The interview continues here. And now, this week's releses...

2000AD Prog 2252
Cover: Cliff Robinson / Dylan Teague (cols).

Judge Dredd: The Hard Way by Rob Williams, Arthur Wyatt (w) Jake Lynch (a) Annie Parkhouse (l)
The Diaboliks: Arrivederci Roma by Gordon Rennie (w) Antonio Fuso (a) Jim Campbell (l)
Scarlet Traces: Storm Front by Ian Edginton (w) D'Israeli (a) Simon Bowland
Pandora Perfect: Mystery Moon by Roger Langridge (w) Brett Parson (a) Simon Bowland
The Out Book 2 by Dan Abnett (w) Mark Harrison (a) Annie Parkhouse (l)

Monster Fun Halloween Spooktacular
Cover: Tom Paterson

Britain’s kookiest, legendary anthology returns from the great beyond with 48 pages of brand new, HELL-arious comic strips! Frankie Stein, Kid Kong, Draculass, Sweeny Toddler, Gums, Teddy Scare and the Hire A Horror crew have returned with a diabolical host of new frights – including one of Britain’s best loved superheroes, The Leopard from Lime Street - to usher in the witching season with SPOOKTACULAR fashion!

Dark Justice: Torture Garden by David Hine & Nick Percival
Rebellion ISBN 978-178108972-9, 6 October 2021, 108pp, £7.99. [DIGITAL RELEASE]

The Dark Judges Death, Fire, Fear and Mortis have landed on the remote Mega-City colony Dominion. Now a few survivors must fight to survive, as the Dark Judges have transformed their colony into a necropolis and their loved ones into an army of zombies... Collected into a digital-only graphic novel for the first time, this series stars fan favourite villains the Dark Judges in a chilling storyline, with sensational artwork by Nick Percival.

Monday, October 04, 2021

Eagle Times v34 n3 (Autumn 2021)

September saw the latest issue of Eagle Times landing, slightly early (as the editorial explains) after the lateness of the previous issue (again, the editorial explains). The magazine has been astonishingly regular for decades, so a few days is no problem amongst friends.

And Eagle Times is like an old friend, one who can occasionally surprise you. There are a handful of articles this issue that are run-ons from previous issues, including some of my favourite recent features: the studio ideas book, which includes sketches from the Frank Hampson studio, this time looks at the Phant war drum, while a second behind-the-scenes feature looks at the script for 'The Phantom Fleet' and how it came to a rather hurried end.

The New Eagle gets some coverage this issue, with Alan Hebden the subject of an interview — he wrote some fine comic strip tales during the photo-strip era, including 'The Tower King', 'The House of Daemon' and 'The Fifth Horseman', all illustrated by Jose Ortiz, as well as later strips 'News Team' and 'Comrade Bronski'. Something that doesn't get a mention is 'Manta Force', which I'll happily admit to barely remembering myself. There is also a review of 'The Tower King', which was a highlight of the new paper when it launched (I was no great fan of photo strips).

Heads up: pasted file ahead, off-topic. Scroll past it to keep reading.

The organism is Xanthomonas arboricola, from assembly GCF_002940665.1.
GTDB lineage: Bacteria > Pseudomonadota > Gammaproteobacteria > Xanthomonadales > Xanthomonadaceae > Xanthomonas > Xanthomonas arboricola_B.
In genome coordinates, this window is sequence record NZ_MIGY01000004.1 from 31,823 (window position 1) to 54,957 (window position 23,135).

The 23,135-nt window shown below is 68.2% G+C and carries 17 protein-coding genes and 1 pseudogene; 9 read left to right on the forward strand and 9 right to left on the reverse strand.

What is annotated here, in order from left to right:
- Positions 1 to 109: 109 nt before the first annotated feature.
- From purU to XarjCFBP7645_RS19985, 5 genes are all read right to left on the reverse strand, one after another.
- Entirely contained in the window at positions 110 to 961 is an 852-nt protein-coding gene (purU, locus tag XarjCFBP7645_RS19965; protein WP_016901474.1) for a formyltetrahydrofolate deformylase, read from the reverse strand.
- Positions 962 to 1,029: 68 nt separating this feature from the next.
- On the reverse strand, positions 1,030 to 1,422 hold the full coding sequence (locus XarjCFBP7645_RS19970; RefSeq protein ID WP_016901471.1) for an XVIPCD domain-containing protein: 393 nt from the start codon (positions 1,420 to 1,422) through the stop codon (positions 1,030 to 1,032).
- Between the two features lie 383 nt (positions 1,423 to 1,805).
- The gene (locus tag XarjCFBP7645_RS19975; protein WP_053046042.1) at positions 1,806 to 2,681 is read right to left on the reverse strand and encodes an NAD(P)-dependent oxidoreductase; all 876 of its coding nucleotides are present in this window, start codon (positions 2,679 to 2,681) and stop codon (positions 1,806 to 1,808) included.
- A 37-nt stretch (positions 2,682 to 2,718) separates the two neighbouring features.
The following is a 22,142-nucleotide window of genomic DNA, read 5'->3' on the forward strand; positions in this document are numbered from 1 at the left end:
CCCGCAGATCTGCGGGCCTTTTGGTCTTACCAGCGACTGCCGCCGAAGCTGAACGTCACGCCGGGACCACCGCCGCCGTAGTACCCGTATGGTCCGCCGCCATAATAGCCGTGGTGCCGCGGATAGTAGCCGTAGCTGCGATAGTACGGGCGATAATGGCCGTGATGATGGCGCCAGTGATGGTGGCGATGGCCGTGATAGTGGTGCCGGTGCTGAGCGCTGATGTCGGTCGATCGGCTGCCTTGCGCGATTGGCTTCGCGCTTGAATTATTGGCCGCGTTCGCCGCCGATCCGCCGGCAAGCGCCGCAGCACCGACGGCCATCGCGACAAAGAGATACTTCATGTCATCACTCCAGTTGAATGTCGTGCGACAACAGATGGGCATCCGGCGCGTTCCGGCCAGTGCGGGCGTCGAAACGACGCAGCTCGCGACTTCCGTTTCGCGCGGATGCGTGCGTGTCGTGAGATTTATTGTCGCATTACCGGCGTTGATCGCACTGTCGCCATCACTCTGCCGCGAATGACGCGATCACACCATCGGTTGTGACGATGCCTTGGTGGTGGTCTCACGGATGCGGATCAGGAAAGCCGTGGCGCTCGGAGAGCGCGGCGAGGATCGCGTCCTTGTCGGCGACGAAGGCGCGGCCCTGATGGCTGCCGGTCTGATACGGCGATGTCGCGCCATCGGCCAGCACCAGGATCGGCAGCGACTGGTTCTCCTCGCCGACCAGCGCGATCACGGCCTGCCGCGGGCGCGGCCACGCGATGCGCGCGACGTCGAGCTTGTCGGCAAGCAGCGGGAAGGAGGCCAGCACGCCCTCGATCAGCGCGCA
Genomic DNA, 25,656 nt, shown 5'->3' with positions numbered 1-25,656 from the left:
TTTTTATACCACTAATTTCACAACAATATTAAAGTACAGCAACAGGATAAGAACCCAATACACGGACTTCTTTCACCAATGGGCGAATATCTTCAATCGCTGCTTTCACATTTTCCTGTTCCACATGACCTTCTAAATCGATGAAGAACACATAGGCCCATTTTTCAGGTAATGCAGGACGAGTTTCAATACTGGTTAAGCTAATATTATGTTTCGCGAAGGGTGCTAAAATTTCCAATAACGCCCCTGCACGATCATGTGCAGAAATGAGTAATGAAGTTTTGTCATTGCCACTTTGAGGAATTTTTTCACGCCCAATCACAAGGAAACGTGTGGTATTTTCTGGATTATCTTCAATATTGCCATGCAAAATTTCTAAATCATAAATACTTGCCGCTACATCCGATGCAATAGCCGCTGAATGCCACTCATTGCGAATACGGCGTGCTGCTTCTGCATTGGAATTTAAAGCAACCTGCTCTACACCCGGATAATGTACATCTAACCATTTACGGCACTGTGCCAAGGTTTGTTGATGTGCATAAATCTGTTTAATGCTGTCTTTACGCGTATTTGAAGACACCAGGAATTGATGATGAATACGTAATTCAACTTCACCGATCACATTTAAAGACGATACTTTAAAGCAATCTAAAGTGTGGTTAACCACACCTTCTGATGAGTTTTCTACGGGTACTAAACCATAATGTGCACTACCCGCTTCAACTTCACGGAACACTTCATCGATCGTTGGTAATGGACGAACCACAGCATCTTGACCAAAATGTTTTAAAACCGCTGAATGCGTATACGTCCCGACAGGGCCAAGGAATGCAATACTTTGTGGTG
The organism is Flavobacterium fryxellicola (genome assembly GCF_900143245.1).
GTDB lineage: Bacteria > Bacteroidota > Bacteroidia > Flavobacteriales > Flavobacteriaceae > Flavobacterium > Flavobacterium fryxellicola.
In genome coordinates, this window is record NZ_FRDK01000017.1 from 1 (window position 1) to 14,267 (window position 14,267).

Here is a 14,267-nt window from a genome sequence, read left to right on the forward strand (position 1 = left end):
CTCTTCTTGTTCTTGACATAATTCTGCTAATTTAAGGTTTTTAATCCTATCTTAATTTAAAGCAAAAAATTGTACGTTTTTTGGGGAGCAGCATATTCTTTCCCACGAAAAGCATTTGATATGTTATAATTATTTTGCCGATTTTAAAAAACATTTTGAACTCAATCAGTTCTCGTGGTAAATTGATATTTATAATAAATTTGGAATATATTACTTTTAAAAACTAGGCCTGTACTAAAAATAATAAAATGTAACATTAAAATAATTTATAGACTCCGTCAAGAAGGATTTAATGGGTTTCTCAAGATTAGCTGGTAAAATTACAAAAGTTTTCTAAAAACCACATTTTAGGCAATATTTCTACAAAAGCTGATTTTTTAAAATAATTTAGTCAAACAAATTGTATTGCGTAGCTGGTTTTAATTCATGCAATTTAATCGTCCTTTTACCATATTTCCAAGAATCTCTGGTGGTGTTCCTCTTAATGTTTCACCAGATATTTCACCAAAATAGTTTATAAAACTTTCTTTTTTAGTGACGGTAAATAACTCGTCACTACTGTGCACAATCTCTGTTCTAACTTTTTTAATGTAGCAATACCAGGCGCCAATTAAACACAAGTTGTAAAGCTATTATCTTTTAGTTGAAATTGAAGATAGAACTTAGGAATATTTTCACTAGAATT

Back in the original Eagle, we have part 13 of David Britton's series on 'Charles Chilton & The Indian Wars', which analyses the historical background of Chilton's 'Riders of the Range' strip, which involved Jeff Arnold in many real situations, not always accurately.

John Ryan is the subject of a short article reprinted from Retro magazine, and Gordon of Khartoum gets the historic treatment, comparing reality with the back page strip that appeared in 1960, told by Chad Varah and drawn by Peter Jackson. Learie Constantine is the subject of a 'Whatever Happened to...' feature, inspired by the cricketer's series of 'Cricket Coaching' comic strips (credited to Leary (sic) Constantine in the first few issues), drawn by Denis Alford.

Steve Winders wraps up the issue with the first part of another P.C. 49 adventure, 'The Case of the Unconventional Convention', set at the 15th World Science Fiction Convention at the King's Court Hotel, London, in September 1957 and involving real-life attendees, including John Beynon Harris (John Wyndham) and Forrest J. Ackerman (who I met at a much later convention in 1979!).

It's another fine issue from the production team who run the magazine. More power to their elbow  as we reach the final issue of this volume, due out on 14 December.

The quarterly magazine is the journal of the Eagle Society, with membership costing £29 in the UK, £40 (in sterling) overseas. You can send subscriptions to Bob Corn, Wellcroft Cottage, Wellcroft, Ivinghoe, Leighton Buzzard, Bedfordshire LU7 9EF; subs can also be submitted via PayPal to Back issues are available for newcomers to the magazine and they have even issued binders to keep those issues nice and neat.

Sunday, October 03, 2021

Ally Sloper — His Life and Times